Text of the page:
Thursday, November 1, 2012

The Dangerous Neglect of Syrian Kurds


By
Sean Ewart

Syrian Kurds are the wildcard in the Syrian War

The Syrian War, a proxy war between Iran and Saudi Arabia that is fast igniting regional, and global, tensions, has been pitting ethnic and religious entities against each other since the beginning in spring 2011. The war has been costly with more than 35,000 people dead.

In recent days the role of the substantial Kurdish minority has been crystalizing. Representing roughly 10 percent of the Syrian population, the Kurds have long sought an independent homeland, not just in Syria, but in northern Iraq, Turkey and Iran.

Kurdish leaders in Syria are closely aligned with the Kurdistan Worker’s Party (PKK) in Turkey that has been engaged in a decades long, often violent, struggle for independence in that country.

In Iraq the Kurds have been granted relative autonomy within the framework of the federal government. With massive oil reserves, however, revenue sharing has been a point of contention between Iraqi Kurds and Bagdad. It’s an unhappy marriage of convenience and nothing more.

In Syria the rebellion against the Assad regime is an opportunity for greater Kurdish independence.

Already the Kurds have been granted more flexibility by the regime as it focuses on crushing the Sunni Muslim rebellion.

And while the Kurds are natural allies with the Sunni opposition, as they have long been hindered in their own quest for autonomy by the Assads, there is more to the story.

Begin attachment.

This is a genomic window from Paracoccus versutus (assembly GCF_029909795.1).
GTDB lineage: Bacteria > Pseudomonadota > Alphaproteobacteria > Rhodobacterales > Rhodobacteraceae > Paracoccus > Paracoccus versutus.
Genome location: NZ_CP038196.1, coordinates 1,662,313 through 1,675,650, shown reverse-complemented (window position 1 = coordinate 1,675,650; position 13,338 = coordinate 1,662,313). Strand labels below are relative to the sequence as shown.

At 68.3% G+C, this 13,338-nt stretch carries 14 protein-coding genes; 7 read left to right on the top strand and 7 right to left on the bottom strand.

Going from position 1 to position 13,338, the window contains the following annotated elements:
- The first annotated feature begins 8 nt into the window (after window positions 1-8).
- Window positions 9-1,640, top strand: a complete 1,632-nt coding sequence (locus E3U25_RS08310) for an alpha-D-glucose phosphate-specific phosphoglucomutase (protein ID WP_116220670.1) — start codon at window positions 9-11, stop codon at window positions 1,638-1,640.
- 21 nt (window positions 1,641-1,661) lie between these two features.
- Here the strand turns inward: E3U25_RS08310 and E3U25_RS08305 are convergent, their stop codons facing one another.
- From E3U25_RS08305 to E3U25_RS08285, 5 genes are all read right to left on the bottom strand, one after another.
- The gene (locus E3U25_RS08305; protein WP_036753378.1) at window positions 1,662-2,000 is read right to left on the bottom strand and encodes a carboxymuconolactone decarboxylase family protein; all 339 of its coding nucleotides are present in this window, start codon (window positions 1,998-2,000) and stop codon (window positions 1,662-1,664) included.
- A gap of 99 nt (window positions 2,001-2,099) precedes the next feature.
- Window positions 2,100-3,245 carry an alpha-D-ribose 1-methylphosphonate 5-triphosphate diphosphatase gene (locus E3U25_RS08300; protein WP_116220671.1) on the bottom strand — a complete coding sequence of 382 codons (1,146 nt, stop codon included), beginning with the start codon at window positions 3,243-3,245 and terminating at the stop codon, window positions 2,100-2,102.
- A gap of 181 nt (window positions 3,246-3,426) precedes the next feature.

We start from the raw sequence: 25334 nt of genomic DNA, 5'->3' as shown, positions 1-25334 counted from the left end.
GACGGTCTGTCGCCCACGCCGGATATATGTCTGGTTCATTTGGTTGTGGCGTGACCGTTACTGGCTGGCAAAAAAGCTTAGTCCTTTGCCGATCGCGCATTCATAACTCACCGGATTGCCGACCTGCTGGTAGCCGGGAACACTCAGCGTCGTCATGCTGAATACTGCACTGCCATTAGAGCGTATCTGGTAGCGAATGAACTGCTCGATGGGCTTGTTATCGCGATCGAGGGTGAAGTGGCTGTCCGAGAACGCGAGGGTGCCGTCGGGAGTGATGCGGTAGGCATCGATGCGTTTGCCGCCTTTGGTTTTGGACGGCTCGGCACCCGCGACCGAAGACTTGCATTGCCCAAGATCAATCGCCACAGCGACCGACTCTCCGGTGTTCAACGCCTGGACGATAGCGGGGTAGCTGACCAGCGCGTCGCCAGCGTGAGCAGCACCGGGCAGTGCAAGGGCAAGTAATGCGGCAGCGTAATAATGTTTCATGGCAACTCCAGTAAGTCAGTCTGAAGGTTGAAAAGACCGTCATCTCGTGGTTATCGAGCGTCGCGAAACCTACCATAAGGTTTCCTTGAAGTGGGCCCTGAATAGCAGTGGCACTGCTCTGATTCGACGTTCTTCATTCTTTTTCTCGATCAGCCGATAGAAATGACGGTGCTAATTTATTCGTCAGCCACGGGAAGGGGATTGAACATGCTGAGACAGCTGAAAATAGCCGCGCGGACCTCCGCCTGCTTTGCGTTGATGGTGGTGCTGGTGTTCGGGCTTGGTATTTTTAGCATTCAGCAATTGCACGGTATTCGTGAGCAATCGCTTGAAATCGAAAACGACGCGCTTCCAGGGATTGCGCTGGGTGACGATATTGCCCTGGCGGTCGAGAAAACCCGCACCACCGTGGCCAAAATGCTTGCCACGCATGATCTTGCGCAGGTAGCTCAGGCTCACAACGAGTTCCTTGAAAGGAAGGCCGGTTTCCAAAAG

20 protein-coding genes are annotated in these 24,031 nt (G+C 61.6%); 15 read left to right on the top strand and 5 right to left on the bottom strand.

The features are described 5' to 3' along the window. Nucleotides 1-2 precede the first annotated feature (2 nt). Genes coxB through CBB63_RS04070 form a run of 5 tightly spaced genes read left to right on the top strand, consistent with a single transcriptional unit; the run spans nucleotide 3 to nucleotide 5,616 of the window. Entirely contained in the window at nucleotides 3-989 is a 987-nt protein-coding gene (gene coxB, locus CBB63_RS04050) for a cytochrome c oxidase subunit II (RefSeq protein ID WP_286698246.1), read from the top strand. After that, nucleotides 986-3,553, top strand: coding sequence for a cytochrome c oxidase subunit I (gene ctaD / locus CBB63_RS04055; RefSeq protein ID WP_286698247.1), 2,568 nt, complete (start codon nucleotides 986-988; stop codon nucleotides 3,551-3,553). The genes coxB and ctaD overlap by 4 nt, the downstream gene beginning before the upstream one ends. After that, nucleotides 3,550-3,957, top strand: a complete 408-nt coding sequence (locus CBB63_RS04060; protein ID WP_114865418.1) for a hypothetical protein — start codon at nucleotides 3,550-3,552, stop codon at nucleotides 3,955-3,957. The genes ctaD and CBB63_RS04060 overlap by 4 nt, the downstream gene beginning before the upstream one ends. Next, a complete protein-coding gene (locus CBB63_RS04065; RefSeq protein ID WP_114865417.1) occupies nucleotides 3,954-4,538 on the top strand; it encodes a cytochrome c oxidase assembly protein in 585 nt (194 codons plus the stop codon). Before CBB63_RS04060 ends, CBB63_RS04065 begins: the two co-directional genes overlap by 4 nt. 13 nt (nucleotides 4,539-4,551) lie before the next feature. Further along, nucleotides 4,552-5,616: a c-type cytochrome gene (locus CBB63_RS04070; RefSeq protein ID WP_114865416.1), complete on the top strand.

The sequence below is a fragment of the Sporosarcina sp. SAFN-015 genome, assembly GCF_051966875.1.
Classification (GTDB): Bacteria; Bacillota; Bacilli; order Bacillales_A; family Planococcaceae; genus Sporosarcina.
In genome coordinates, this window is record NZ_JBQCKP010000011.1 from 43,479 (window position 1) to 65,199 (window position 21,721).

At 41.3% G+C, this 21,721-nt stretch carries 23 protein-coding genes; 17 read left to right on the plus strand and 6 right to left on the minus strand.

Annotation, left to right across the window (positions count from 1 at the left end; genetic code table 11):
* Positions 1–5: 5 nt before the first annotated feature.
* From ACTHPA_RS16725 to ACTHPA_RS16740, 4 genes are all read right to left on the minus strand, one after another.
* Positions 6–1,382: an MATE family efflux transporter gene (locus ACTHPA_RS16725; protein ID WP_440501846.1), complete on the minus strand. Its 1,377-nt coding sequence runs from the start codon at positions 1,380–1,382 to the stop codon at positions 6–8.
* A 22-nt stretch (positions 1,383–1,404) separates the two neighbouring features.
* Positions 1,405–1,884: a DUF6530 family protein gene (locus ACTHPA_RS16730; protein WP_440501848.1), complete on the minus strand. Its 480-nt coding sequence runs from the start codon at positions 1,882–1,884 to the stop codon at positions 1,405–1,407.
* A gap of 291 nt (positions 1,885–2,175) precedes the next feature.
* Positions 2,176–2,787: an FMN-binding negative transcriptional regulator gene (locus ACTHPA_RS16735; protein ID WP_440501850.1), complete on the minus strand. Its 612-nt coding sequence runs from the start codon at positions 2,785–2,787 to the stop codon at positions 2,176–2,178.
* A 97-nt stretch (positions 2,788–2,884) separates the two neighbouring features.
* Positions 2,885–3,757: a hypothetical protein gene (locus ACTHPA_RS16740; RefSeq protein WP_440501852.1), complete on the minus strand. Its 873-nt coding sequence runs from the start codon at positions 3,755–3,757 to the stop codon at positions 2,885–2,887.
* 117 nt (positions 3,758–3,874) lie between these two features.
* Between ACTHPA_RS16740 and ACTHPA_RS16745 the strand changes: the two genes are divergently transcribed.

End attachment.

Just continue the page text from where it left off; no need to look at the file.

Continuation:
In particular the reluctance of international forces to engage more forcefully in Syria can be largely explained by their common fear of Kurdish ambition.

Turkey, the nation with the most to lose, risks encouraging an escalation in the conflict with its own Kurdish minority if it stokes the flames of Kurdish rebellion in Syria. Because of the close ties between Syrian and Turkish Kurds, if Turkey, or one of its allies – like the United States – were to arm the rebels, it would amount to arming the PKK in Turkey as well.

So as the United States calls for a “reorganization” of Syrian rebels, don’t look for a strong Kurdish presence.

Unless the Syrian Kurds agree, as they have (to varying degrees) in Iraq, to renounce their own territorial ambitions in exchange for a role in the future Syrian government, they will be left out of any future deal.

And that is regrettable.

Syrian Kurds are far less zealous than the Islamist Sunni rebels. Indeed, Iraqi Kurdistan has been the most peaceful part of the country throughout the last decade and if granted autonomy in Syria there is potential for a similar arrangement.

But so long as this war is polarized between Sunni Muslims backed by Saudi Arabia (and the United States) and Shiite Muslims backed by Iran (and Russia) the Kurds will be lost in the shuffle.

And as weapons inevitably make their way to Syria, and into the hands of the Kurds, this neglect has the potential to fuel more deaths in the future… in Iraq, in Syria and in Turkey.

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